Some of the News Fit to Print
5 Ways Students Changed In The Last 40 Years
Every couple of years, the National Assessment of Educational Progress releases a short-term snapshot of how students fare in science, civics or other subjects. But it doesn't quite answer the big question: How are students really doing? That's the job of a report released Thursday, "The Nation's Report Card: Trends in Academic Progress 2012." It's an assessment released every four years that tracks U.S. students' performance in reading and math since the 1970s. The 2012 assessment included more than 50,000 students from public and private schools. It tracks them at ages 9, 13 and 17, regardless of grade level, and compares their performance using tests that take about an hour and features mostly multiple-choice questions. Here are five things to know about academic progress since the 1970s, according to the 2012 report. The article is in CNN’s Schools of Thought blog.
ANTONIO VILLARAIGOSA LEAVES HIS MARK ON L.A. SCHOOLS
In the middle of Watts, at one of the worst-performing high schools in Los Angeles Unified, Mayor Antonio Villaraigosa was in his element. As he sat with Jordan High students late last year, he shared snippets of his life story, as he's done during scores of school visits during his eight years as mayor. He was raised without a father, was kicked out of one school and dropped out of another before graduating from Roosevelt High with a 1.4 GPA — because his mother and a teacher believed in him, he told students. "Do you believe in you?" he asked them. "I believe in you. I believe you can reach for the stars." No other issue has stoked the mayor's personal passion as much as public education. Despite lacking any formal authority over the nation's second-largest school system, Villaraigosa has left a major imprint. The article is in the Los Angeles Times.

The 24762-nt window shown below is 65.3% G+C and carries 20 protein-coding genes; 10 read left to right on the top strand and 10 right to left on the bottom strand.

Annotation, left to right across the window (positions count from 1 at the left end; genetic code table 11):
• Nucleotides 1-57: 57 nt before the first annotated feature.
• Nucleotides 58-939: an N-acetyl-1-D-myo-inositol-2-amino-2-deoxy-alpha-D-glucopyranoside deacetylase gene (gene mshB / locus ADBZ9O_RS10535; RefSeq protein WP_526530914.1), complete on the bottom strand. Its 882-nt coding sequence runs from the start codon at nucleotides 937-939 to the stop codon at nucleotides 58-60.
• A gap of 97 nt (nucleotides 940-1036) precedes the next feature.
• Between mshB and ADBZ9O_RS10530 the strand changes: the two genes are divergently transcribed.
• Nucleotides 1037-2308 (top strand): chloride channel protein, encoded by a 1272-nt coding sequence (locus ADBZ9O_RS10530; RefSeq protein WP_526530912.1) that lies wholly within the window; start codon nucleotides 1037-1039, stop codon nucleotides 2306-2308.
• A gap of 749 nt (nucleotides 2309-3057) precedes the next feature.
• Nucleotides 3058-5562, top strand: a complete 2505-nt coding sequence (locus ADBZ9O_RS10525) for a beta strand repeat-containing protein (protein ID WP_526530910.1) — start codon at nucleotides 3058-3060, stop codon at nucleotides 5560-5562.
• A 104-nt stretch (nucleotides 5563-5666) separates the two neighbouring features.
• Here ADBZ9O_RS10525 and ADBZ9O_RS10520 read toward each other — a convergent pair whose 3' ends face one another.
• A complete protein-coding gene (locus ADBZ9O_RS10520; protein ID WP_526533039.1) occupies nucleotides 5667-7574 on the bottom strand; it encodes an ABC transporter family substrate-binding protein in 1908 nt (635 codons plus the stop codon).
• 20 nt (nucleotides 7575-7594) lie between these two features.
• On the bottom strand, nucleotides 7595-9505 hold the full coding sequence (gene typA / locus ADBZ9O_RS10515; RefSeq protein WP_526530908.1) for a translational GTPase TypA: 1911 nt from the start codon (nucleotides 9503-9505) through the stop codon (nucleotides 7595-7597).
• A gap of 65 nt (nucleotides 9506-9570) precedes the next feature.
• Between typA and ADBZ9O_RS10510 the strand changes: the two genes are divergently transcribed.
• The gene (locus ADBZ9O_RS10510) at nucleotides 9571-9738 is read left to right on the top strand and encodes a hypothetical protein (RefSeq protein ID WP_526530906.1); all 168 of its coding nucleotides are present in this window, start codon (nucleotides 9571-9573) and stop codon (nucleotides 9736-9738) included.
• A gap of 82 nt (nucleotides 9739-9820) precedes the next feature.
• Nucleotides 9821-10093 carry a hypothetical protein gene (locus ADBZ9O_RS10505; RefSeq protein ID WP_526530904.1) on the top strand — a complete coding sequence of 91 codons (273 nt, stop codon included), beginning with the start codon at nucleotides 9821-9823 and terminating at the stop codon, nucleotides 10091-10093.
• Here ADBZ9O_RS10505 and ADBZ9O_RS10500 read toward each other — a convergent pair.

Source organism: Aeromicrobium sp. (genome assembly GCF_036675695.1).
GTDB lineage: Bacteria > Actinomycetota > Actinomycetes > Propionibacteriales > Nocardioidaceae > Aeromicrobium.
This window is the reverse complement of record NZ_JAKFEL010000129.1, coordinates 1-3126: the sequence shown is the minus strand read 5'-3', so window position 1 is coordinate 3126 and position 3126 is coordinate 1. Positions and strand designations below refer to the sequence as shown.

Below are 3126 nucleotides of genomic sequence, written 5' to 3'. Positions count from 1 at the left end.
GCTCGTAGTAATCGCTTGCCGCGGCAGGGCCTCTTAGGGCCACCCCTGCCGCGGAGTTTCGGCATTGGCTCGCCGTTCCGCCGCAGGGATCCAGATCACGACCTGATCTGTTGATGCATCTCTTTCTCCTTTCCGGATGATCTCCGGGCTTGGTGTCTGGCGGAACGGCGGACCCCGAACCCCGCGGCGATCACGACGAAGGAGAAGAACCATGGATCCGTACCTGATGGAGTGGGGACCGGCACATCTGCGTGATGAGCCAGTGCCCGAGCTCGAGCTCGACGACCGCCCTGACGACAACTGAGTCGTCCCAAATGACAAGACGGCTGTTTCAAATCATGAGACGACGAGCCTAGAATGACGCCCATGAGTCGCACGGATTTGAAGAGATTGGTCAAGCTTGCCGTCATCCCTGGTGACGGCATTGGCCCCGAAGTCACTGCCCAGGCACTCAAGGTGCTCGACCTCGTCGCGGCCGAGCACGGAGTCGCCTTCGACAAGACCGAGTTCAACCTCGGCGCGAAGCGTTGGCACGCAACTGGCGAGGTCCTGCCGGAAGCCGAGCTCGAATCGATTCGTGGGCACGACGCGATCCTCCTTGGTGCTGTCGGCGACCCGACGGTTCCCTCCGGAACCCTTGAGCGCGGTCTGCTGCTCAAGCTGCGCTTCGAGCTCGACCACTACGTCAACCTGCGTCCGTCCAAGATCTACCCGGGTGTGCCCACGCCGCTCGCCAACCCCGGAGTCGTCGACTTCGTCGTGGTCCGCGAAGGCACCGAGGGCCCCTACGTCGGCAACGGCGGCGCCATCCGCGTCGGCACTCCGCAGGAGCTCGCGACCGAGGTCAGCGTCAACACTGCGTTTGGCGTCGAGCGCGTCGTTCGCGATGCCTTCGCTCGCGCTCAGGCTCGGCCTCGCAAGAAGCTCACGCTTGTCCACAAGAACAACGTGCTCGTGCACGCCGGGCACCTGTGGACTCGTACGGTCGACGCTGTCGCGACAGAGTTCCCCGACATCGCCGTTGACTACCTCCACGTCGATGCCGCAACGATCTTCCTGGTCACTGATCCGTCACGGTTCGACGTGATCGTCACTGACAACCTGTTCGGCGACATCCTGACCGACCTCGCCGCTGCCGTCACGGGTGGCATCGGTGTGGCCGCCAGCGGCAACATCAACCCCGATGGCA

ABOUT HIGHER ED
STUDENT LOAN RATES SET TO DOUBLE ON JULY 1
The interest rate on government-backed student loans is going to double on Monday. Policymakers in Washington could not agree on a plan to keep it from happening. If they don't agree on a plan soon, 7 million students expected to take out new Stafford loans could be stuck with a much bigger bill. The story is from NPR’s Morning Edition.
WHAT IS COLLEGE FOR?
If a college’s true product is a transformed student, then the main effect of the next decade should be to redouble every school’s commitment to that cause. The explicit goal of residential liberal arts colleges will again be to increase what a student knows and change who she is. If this is true, then the conversations left to be had are about the transformative mission of the school. What exactly is it? Deciding on a clear and important set of goals will not be easy, but colleges cannot afford to kick that can down the road. We each need to figure out what our college is for. This commentary is from Inside Higher Ed.